I was driving a truck in Iraq when the first IED exploded. I remember seeing the vehicle in front of me burst into flames and feeling the heat come through the steering wheel. My world went quiet, and everything felt distant like I was seeing the world through a fishbowl.
The next thing I knew, someone was screaming at me to drive. I snapped out of my daze and hit the gas pedal. We drove as fast as we could to the nearest forward operating base.
That moment changed me. I had joined the Marines without fully reading the contract, and I had been assigned to be a truck driver without much say in the matter. See when I signed up in 2003 truck drivers were not reenlisting. The USMC found it cheaper to train computer technicians to drive trucks then to find more recruits. I loved serving my country, but that experience made me realize that I needed to be more aware of what I was signing up for.
From then on, I made a promise to myself never to sign anything without fully understanding it. I started to read contracts thoroughly, even the fine print. I wanted to be informed and aware of what I was getting into.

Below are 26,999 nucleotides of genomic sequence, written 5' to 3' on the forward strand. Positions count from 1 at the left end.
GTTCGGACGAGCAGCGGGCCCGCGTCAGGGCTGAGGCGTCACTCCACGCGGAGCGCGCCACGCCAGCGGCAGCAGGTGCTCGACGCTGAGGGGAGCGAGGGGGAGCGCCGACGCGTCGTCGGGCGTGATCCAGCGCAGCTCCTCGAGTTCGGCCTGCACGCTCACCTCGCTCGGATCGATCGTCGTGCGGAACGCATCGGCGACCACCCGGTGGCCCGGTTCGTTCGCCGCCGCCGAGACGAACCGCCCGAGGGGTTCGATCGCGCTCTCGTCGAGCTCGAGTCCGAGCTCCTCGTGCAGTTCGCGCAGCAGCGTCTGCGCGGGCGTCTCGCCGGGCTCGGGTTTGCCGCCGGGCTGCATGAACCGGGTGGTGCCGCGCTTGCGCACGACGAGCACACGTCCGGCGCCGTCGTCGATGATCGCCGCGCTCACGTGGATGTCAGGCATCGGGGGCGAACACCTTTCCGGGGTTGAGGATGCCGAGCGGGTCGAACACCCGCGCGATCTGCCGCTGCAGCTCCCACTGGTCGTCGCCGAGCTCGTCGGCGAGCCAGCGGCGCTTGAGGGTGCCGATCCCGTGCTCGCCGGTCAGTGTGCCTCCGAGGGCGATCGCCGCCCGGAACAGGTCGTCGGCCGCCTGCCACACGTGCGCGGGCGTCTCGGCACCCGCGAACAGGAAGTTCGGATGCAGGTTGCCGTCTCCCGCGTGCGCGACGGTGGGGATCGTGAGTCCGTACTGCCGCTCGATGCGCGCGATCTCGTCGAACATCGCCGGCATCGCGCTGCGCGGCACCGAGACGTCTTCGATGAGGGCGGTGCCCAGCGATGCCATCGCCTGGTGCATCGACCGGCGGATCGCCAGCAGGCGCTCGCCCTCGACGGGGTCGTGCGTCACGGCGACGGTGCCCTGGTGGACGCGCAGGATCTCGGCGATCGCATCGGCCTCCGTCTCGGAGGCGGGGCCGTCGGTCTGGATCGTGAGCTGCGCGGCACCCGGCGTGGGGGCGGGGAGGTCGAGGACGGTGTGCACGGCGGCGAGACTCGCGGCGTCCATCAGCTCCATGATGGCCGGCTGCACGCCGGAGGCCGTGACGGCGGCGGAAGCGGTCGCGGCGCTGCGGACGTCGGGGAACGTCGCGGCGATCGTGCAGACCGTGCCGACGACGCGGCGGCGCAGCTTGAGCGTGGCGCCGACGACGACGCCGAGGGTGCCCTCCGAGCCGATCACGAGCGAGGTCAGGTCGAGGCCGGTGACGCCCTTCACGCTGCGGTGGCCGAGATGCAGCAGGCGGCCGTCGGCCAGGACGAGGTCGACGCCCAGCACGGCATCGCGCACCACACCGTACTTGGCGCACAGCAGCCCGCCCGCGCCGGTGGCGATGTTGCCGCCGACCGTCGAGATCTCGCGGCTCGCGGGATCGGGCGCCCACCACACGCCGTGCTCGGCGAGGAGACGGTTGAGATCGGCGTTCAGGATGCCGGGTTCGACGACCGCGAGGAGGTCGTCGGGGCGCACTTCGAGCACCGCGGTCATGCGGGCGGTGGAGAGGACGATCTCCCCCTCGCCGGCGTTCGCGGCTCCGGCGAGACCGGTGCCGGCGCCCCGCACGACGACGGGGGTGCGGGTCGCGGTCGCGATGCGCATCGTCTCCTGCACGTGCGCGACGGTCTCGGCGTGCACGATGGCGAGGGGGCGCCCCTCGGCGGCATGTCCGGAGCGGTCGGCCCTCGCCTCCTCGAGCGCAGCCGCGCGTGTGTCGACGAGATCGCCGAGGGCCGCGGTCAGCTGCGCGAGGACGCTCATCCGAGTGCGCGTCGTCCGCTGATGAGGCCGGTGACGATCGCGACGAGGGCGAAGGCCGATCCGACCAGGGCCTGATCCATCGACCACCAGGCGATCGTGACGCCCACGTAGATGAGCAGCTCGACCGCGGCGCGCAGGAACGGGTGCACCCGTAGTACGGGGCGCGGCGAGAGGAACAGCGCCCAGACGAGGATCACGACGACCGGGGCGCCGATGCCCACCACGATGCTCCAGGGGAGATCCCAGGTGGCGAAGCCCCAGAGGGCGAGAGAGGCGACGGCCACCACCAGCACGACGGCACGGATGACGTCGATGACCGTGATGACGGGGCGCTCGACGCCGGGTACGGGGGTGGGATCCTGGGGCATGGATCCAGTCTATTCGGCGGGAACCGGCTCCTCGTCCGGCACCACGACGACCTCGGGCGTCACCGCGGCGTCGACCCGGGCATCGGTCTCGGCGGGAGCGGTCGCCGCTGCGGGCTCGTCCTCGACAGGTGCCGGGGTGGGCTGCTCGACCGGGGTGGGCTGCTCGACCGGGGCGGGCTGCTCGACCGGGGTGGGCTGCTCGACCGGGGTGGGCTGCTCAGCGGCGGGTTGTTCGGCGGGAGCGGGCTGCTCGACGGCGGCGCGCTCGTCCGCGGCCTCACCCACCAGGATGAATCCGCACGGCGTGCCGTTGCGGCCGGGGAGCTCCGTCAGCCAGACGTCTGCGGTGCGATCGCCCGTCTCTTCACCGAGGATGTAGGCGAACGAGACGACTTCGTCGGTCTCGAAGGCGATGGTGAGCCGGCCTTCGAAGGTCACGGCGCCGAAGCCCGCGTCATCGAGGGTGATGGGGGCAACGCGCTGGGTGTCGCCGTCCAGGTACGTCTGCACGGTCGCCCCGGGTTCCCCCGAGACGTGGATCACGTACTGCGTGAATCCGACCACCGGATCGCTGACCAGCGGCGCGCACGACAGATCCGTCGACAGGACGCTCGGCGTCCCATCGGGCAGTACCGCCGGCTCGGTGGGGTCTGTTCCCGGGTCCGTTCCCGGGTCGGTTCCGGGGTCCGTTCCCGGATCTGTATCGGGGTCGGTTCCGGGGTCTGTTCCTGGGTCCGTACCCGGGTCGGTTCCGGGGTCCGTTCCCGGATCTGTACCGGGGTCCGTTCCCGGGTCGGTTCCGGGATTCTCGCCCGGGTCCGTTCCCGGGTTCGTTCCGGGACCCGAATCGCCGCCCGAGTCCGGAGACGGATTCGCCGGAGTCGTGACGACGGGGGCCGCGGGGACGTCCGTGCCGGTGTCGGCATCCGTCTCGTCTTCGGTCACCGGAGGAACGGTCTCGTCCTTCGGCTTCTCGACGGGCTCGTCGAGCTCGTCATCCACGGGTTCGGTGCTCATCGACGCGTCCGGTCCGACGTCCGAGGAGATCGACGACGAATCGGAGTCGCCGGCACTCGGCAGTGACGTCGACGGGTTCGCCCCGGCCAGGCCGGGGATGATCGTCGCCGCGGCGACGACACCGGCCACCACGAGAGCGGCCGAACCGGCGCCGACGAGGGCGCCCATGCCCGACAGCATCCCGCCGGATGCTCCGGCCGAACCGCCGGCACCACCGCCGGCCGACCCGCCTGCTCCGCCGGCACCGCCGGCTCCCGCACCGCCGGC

That moment in Iraq was a turning point in my life. It taught me the importance of being informed and making decisions with clarity and purpose. I realized that it’s not just about signing a piece of paper - it’s about understanding what you’re signing up for and taking responsibility for your choices. Whether it’s a job, a lease, or any other kind of agreement, it’s crucial to read the fine print and ask questions when you’re unsure.
By doing so, you’re taking control of your life and ensuring that you’re making informed decisions that align with your goals and values. You’re setting yourself up for success and empowering yourself to achieve great things. So, always take the time to read the fine print - it could be the difference between just going through the motions and truly living a purposeful life.
This applies to start-ups as well. If you are founding a company or are a leader you should understand the fine print. It’s important and can save you a lot of time and money. I’ve seen many start-ups fail because they didn’t read the fine print. They didn’t understand the legal or business implications of their decisions and ended up in a bad situations.